Every week, we will be examining comic book stories and ideas that were not only abandoned, but also had the stories/plots specifically “overturned” by a later writer (as if they were a legal precedent). Click here for an archive of all the previous editions of The Abandoned An’ Forsaked. Feel free to e-mail me at firstname.lastname@example.org if you have any suggestions for future editions of this feature.
Today, based on a suggestion by reader Charlie E., we take a look at the differing takes on the back story of the Captain America villain, Arnim Zola.
Every day this year, I will be examining the first pages of random comics. This month I will be doing theme weeks, with each week devoted to comics from one decade. This week’s decade: the 1970s! Today’s page is from Mister Miracle #5 and was published by DC and is cover dated November/December 1971. This scan is from the trade paperback Jack Kirby’s Fourth World Omnibus volume 2 from 2007. Enjoy!
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Every day this year, I will be examining the first pages of random comics. This month I will be doing theme weeks, with each week devoted to comics from one decade. This week’s decade: the 1960s! Today’s page is from Tales of Suspense #19, which was published by Marvel (although the indicia lists “Vista Publications”) and is cover dated July 1961. I borrowed this and several other comics over the next few weeks from Howard Harris, my comics retailer, who was nice enough to let me take them home and scan them. Enjoy!
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Every day this year, I will be examining the first pages of random comics. This month I will be doing theme weeks, with each week devoted to comics from one decade. This week’s decade(s): the 1930s/1940s! Today’s page is from Science Comics #4 (a Cosmic Carson story), which was published by Fox Feature Syndicate and is cover dated May 1940. This scan is from Supermen!, which was published by Fantagraphics in 2009. Enjoy!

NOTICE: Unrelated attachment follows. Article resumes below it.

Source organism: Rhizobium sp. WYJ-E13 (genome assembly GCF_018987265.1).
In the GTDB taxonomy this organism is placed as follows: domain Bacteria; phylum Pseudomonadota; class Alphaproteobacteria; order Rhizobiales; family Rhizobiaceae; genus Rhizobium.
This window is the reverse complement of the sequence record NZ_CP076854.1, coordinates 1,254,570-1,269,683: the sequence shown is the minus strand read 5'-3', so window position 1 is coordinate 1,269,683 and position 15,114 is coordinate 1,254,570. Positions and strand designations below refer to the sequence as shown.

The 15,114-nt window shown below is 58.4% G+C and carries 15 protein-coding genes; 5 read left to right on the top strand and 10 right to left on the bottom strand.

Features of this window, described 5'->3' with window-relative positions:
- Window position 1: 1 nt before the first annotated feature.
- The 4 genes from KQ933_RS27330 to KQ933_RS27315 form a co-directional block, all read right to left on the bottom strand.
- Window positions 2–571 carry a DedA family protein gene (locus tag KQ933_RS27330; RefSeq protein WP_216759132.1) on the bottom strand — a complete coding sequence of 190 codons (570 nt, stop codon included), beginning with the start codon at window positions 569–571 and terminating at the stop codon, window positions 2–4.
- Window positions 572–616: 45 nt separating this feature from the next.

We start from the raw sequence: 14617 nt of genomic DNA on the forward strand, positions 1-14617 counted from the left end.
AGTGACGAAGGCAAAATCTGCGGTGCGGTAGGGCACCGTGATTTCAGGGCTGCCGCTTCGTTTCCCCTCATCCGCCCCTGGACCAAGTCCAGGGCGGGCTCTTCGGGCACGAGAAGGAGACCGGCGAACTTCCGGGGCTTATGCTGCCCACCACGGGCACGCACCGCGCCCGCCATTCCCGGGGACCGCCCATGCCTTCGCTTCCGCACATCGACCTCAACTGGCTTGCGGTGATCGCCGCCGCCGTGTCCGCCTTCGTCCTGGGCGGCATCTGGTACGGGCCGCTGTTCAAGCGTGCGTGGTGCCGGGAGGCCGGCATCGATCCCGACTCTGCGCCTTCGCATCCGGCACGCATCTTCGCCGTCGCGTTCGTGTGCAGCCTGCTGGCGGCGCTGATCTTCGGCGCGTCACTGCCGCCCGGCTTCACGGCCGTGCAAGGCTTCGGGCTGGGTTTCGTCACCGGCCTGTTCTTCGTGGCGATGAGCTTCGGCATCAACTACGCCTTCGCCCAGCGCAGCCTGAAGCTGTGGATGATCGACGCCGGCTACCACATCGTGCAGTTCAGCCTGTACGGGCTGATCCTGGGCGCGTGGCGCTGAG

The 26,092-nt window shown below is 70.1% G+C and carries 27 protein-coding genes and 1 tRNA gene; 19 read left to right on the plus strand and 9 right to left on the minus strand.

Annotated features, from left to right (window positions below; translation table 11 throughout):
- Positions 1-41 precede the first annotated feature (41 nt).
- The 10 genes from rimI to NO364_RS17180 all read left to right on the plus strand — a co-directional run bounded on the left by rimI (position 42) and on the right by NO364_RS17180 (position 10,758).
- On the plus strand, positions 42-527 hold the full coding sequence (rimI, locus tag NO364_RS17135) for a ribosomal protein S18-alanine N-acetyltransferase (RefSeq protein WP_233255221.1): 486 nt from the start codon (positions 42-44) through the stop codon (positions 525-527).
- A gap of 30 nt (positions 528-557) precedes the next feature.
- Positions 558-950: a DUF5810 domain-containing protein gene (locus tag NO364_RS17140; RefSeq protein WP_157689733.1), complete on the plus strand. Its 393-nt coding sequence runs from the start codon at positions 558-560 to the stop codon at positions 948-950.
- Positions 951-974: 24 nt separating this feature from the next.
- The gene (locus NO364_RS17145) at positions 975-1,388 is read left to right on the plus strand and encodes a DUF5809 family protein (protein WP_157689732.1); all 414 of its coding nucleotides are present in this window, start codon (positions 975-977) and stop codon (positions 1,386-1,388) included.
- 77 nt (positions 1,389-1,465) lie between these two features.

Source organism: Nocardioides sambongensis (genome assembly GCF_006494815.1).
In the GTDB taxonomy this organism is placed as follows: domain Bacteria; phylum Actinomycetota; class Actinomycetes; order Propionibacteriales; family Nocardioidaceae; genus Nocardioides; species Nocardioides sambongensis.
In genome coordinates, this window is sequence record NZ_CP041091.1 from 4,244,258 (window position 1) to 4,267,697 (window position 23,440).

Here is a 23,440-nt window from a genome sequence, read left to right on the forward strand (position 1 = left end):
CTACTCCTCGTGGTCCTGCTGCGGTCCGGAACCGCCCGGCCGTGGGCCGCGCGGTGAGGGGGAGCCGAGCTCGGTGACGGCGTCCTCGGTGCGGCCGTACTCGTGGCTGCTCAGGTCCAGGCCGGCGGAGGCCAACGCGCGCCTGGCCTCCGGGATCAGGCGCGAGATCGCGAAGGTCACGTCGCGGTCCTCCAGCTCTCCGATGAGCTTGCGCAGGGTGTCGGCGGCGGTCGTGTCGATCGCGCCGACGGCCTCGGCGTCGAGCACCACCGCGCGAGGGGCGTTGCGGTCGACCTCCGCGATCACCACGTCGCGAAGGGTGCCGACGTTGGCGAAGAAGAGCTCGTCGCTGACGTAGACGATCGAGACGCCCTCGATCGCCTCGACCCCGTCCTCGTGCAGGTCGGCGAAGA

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I spend a lot of time coming up with provocative titles for my posts, you know! How’s that one?
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The comics internet, in Dagwood sandwich form. (One bite! I dare you!)
The biggest Brunch ever? Quite possibly. All the news that’s fit to pimp!
Slapped together at the last minute, just the way you like it! The scrapple of linkblogs! It’s…
MONTY PYTHON’S FLYING QUESTION OF THE WEEK: If you could have dinner with any comics creator, living or dead, who would it be, and, more importantly, what would you order?
Looking for TV reviews? We all know you’re not, but if you were, you wouldn’t find them in this post! I haven’t seen them yet, because I am writing to you from beyond the grave before the weekend has yet commenced. They will probably show up later in a Midnight Snack. What you will find in this post, however, is the usual conglomeration of links to insightful and/or snarky articles and cool bits of art from the world of comics. I won’t steer you wrong, internet!